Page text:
Taronga Zoo’s Bird Show has welcomed a Lesser Sooty Owl chick to their team. Currently he looks much more like a fluff ball than the impressive bird he will one day become. The chick moved to Taronga Zoo from Featherdale Wildlife Park.
Taronga Zoo keeper, Matt Kettle is hand rearing the chick which has been named ‘Griffin.’
Kettle said that his family were very excited to welcome this new member, “As soon as I walked in the door with him and set him down in his box, my four year old daughter came up and started telling him a story.”
“At home he stretches out in my lap while I watch TV and I give him a bit of a scratch. While nice for us, this is actually part of his training. This human interaction is important as he’ll be doing encounters and flying in the show one day so it’s essential that he’s prepared for anything,” he added.
AS Griffin grows his fluffy down feathers are fast disappearing. “Like most babies he spends most of his time sleeping, but he’s starting to explore his surroundings more and he’s jumping off things getting ready to fly.”
In the coming weeks Griddin will start to try flying around the Bid Show amphitheatre along with taking Griffin around the zoo on walks.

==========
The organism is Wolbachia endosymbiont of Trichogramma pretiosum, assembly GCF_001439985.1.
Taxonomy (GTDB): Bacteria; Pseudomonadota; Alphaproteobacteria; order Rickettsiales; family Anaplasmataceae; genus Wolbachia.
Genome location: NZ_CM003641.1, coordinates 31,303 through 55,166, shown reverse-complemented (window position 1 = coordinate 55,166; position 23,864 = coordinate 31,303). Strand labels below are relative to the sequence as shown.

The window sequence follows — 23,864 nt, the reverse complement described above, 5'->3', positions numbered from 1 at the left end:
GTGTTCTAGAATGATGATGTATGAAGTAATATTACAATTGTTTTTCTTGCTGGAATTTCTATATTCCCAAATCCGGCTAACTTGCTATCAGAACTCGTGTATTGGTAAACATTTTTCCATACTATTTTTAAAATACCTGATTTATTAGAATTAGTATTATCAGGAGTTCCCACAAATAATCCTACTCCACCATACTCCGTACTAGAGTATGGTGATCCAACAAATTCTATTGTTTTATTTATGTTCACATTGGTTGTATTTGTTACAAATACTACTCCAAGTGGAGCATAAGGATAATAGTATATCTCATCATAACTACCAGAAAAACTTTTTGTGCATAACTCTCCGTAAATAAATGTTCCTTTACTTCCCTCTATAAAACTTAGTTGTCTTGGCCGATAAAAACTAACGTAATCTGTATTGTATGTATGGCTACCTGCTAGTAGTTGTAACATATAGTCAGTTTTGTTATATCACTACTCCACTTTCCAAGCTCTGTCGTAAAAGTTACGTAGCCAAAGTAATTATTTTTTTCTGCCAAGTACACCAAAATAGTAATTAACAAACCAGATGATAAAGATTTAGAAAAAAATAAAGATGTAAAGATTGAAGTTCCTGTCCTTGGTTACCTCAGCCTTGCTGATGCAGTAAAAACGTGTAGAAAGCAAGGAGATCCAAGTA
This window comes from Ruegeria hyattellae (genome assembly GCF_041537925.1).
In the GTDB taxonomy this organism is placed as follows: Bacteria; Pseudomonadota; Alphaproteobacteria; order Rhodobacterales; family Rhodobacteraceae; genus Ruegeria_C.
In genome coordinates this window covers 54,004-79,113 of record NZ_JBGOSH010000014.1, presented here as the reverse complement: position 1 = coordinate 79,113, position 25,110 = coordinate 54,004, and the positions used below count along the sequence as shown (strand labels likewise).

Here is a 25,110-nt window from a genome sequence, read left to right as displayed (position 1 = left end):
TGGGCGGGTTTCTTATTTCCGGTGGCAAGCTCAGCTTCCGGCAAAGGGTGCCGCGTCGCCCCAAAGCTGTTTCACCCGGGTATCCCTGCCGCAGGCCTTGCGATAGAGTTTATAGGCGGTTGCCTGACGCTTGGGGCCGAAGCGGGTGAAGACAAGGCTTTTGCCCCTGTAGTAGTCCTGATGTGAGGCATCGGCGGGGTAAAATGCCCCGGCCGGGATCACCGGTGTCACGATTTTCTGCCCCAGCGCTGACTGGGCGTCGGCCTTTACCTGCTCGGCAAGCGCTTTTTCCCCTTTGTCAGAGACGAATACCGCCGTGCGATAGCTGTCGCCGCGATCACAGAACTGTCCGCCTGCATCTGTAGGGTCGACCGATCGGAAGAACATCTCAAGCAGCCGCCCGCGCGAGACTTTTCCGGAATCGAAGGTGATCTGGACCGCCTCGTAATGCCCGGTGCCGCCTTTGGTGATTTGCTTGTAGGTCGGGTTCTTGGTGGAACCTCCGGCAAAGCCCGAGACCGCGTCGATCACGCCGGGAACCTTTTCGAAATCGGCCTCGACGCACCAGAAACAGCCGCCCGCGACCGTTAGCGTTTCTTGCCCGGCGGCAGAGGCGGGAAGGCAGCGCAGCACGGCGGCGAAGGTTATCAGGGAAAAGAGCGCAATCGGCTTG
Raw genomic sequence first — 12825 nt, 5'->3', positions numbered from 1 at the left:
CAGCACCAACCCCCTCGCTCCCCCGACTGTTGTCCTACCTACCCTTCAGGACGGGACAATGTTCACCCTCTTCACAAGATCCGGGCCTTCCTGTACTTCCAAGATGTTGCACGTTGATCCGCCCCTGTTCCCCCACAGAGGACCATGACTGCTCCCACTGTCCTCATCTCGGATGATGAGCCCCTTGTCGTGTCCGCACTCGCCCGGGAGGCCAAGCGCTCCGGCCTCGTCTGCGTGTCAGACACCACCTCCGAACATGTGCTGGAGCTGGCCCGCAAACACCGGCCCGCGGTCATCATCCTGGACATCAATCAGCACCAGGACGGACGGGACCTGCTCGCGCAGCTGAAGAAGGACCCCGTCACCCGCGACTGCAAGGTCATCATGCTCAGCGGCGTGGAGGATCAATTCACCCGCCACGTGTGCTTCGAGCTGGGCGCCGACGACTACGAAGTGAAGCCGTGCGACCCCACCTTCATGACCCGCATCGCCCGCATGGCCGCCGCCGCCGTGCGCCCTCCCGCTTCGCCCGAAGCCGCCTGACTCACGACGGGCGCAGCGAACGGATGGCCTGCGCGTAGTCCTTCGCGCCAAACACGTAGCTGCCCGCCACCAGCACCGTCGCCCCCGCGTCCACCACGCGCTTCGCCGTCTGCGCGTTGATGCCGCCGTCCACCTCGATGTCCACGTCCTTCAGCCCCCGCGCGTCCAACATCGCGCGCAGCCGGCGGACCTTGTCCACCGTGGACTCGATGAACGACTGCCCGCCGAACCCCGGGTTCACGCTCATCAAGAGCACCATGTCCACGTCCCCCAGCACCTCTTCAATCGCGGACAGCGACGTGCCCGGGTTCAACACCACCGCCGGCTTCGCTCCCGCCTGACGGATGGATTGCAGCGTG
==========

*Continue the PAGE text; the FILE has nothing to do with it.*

It will be a good chance for visitors to meet this rarely encountered owl as Kettle explained, “They are very, very secretive birds. They aren’t very common to see. Even people who go out searching for Sooty Owls in Sydney find them very hard to find.” They are only found in Northern Queensland.
Lesser Sooty owls are only found in Northern Queensland. Their cousin the Sooty Owl can be found in Sydney, Victoria and Papua New Guinea. They blend well into their dark and dense rainforest habitat along with being the most nocturnal species of owl.
These birds “hunt rats and mice,” explained Kettle meaning they are good to have around.
Taronga Zoo helps wild birds such as vultures and little penguins using the money raised through encounters at the Bird Show. Through these they have raised hundreds of thousands of dollars.
Photo Credits: Taronga Zoo/ Madeleine Smitham